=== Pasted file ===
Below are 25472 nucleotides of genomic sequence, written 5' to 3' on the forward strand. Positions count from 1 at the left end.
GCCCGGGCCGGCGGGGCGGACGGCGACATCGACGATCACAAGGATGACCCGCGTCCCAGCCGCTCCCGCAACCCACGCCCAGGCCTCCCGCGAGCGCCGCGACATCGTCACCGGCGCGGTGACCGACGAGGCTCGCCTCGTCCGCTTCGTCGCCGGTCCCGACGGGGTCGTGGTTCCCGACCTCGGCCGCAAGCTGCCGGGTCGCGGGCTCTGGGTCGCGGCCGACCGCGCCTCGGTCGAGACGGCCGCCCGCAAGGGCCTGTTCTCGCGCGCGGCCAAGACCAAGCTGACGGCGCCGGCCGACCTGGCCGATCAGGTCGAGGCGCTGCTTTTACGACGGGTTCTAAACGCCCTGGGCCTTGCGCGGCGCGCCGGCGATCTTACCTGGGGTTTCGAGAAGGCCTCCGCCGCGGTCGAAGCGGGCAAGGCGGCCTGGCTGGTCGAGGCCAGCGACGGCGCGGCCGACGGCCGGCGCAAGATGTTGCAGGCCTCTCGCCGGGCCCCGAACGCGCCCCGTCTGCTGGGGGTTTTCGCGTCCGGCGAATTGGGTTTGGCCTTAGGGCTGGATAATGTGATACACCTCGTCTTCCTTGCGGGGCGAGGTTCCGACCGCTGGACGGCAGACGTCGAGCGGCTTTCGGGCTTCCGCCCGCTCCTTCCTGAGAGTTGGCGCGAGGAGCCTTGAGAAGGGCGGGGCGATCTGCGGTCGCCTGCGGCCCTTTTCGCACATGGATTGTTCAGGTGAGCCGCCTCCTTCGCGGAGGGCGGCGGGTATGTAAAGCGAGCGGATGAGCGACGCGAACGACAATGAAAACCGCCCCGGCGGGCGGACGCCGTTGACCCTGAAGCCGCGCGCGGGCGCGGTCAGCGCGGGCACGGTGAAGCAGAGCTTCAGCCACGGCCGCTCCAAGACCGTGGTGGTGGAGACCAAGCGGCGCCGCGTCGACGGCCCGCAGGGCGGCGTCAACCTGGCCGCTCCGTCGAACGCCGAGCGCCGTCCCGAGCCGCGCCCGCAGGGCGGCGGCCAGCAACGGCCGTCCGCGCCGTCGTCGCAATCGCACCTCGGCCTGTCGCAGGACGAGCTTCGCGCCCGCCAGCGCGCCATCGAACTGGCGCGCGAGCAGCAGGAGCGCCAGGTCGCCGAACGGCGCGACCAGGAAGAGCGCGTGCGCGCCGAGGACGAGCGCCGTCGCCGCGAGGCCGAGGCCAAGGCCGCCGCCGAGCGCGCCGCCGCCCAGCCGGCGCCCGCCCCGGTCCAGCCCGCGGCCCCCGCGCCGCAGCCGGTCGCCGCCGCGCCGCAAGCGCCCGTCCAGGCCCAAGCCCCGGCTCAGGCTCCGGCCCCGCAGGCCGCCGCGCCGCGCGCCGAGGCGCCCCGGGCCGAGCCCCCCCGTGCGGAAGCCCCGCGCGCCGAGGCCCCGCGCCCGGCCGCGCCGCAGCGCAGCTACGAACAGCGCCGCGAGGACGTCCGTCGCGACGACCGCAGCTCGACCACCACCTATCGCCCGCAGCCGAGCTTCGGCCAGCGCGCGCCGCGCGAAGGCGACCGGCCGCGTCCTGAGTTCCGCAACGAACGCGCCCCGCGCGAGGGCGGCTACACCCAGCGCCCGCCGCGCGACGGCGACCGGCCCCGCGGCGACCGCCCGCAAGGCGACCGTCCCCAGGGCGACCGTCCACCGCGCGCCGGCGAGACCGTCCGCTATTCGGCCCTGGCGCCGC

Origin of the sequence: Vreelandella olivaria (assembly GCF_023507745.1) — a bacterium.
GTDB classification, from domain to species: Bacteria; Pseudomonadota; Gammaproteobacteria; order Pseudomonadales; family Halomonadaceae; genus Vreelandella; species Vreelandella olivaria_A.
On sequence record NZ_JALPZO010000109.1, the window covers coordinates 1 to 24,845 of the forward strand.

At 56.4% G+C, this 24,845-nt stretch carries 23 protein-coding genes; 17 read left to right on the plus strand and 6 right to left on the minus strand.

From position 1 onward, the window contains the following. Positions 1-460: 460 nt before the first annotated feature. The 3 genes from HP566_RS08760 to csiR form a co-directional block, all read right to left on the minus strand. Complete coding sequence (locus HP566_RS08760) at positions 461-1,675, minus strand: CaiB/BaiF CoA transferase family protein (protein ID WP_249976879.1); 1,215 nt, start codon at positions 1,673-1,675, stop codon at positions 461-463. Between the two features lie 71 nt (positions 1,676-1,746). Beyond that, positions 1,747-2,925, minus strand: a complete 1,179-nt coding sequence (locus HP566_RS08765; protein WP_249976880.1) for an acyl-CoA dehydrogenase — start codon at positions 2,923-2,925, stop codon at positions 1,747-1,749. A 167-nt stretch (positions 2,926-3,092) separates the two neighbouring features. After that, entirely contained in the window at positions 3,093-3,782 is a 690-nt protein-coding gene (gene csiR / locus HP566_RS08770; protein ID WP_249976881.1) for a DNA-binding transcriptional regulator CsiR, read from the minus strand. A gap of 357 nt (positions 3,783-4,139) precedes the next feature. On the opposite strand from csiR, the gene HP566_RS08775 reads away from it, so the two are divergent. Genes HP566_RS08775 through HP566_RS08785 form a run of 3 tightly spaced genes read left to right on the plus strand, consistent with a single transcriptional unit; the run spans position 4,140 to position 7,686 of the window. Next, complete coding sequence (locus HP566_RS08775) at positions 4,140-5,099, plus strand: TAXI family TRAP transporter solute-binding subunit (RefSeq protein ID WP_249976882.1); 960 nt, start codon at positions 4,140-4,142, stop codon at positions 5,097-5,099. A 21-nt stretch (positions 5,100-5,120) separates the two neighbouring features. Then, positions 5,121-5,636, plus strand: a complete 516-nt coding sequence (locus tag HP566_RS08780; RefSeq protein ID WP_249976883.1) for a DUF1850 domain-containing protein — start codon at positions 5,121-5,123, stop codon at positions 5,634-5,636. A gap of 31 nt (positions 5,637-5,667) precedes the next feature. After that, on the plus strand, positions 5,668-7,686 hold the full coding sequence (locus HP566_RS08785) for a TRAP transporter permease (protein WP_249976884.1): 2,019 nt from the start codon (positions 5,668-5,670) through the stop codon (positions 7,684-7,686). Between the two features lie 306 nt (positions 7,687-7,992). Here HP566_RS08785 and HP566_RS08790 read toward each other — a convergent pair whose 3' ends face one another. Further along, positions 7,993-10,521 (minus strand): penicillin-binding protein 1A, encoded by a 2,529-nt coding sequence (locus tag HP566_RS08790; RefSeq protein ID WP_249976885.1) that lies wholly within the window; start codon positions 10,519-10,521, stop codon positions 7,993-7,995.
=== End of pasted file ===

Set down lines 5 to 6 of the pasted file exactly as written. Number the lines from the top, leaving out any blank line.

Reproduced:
On sequence record NZ_JALPZO010000109.1, the window covers coordinates 1 to 24,845 of the forward strand.

At 56.4% G+C, this 24,845-nt stretch carries 23 protein-coding genes; 17 read left to right on the plus strand and 6 right to left on the minus strand.